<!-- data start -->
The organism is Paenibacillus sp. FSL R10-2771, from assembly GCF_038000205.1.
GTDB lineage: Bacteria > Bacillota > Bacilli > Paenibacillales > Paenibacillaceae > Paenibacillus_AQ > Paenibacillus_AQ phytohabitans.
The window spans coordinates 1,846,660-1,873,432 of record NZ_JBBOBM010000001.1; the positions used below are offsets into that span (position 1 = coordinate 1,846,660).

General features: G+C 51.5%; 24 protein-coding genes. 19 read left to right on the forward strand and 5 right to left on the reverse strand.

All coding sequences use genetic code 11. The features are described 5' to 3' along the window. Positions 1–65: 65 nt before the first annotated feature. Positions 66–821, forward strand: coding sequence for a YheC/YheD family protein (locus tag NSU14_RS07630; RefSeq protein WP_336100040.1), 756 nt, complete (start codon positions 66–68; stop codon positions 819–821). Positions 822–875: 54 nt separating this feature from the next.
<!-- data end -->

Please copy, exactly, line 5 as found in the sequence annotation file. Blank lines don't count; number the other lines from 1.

All coding sequences use genetic code 11. The features are described 5' to 3' along the window. Positions 1–65: 65 nt before the first annotated feature. Positions 66–821, forward strand: coding sequence for a YheC/YheD family protein (locus tag NSU14_RS07630; RefSeq protein WP_336100040.1), 756 nt, complete (start codon positions 66–68; stop codon positions 819–821). Positions 822–875: 54 nt separating this feature from the next.